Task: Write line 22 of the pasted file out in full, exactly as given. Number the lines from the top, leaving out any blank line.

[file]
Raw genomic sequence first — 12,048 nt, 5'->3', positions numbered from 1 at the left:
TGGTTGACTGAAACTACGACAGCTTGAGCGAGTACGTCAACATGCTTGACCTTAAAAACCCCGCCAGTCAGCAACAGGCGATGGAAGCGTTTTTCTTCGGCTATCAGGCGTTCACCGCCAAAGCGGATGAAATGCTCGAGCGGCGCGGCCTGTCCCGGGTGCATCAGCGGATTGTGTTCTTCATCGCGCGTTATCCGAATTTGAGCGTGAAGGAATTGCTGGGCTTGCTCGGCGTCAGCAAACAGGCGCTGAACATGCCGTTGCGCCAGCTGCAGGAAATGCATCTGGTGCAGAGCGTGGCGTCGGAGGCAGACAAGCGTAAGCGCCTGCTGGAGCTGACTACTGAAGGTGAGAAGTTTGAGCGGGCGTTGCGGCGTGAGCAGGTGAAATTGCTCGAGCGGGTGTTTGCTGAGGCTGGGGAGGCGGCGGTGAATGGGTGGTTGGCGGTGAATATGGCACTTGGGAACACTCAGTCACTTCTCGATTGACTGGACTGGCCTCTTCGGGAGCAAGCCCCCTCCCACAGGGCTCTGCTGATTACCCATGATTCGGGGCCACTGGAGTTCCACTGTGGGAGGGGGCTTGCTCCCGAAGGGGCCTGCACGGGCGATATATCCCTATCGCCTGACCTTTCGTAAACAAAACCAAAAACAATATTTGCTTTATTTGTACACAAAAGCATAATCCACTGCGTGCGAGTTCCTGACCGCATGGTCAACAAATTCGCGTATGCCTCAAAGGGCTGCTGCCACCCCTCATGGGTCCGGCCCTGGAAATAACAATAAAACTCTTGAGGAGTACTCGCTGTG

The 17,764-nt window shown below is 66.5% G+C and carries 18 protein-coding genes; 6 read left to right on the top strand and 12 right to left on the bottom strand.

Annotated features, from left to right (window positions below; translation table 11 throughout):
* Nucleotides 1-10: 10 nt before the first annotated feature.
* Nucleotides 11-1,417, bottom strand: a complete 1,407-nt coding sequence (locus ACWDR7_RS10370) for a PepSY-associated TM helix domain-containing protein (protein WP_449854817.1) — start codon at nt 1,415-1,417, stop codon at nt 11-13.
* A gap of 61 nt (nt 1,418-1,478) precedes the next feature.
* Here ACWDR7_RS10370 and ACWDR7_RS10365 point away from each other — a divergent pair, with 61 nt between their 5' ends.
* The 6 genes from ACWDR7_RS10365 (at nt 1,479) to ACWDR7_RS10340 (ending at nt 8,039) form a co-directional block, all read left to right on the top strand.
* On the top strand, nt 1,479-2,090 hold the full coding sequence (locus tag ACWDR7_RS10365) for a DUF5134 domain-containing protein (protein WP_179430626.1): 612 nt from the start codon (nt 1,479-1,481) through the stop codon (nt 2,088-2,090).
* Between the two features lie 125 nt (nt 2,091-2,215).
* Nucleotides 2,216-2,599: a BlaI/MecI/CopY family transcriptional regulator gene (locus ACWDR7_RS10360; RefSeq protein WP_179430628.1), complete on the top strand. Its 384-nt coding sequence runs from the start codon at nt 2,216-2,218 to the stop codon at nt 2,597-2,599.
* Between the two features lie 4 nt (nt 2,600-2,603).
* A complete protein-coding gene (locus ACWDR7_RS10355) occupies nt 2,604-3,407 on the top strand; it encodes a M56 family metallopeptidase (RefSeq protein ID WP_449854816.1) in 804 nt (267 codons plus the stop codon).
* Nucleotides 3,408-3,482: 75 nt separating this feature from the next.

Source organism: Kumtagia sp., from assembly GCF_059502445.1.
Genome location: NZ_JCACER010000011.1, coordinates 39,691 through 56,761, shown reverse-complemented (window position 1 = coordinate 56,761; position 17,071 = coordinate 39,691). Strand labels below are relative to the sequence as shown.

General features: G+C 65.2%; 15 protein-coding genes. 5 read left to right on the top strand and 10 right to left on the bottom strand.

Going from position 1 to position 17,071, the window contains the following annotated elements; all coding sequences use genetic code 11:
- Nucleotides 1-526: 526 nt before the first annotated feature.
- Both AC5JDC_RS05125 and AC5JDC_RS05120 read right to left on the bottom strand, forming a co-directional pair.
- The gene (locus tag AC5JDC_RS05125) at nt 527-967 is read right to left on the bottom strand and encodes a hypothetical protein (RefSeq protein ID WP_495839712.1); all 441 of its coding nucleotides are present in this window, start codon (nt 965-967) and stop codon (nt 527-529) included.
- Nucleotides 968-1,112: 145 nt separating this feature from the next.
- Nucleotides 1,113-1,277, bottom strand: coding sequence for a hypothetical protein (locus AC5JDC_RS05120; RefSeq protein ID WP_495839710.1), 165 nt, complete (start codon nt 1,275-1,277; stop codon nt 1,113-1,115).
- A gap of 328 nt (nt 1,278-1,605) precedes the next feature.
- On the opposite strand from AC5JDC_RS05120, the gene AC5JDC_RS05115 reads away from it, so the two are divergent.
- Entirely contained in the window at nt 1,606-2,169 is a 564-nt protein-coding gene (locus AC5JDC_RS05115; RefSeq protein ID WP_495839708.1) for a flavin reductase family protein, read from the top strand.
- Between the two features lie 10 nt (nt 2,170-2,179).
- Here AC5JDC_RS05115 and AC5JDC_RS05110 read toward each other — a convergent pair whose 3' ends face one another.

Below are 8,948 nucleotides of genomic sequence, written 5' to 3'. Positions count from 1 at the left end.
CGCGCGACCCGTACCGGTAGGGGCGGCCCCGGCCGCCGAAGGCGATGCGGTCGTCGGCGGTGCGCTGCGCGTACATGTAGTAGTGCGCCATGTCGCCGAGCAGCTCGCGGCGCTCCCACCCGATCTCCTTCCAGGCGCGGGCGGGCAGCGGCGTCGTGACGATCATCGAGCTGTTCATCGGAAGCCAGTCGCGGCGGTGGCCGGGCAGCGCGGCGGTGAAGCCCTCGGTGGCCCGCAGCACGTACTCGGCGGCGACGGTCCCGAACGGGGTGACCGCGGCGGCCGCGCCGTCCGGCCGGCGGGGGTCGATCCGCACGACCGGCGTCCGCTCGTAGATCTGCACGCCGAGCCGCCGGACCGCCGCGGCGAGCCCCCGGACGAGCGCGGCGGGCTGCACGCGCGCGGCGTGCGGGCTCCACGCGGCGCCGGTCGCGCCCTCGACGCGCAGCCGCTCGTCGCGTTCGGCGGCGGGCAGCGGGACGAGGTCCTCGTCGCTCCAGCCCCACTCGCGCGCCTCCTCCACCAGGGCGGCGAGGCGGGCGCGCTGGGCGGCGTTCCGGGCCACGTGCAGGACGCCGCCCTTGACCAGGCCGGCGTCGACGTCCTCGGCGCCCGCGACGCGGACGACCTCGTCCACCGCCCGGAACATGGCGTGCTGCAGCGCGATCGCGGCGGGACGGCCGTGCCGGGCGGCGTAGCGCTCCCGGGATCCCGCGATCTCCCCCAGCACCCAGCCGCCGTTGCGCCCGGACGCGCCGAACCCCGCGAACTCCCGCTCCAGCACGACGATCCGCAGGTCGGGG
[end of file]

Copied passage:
- The gene (locus tag AC5JDC_RS05125) at nt 527-967 is read right to left on the bottom strand and encodes a hypothetical protein (RefSeq protein ID WP_495839712.1); all 441 of its coding nucleotides are present in this window, start codon (nt 965-967) and stop codon (nt 527-529) included.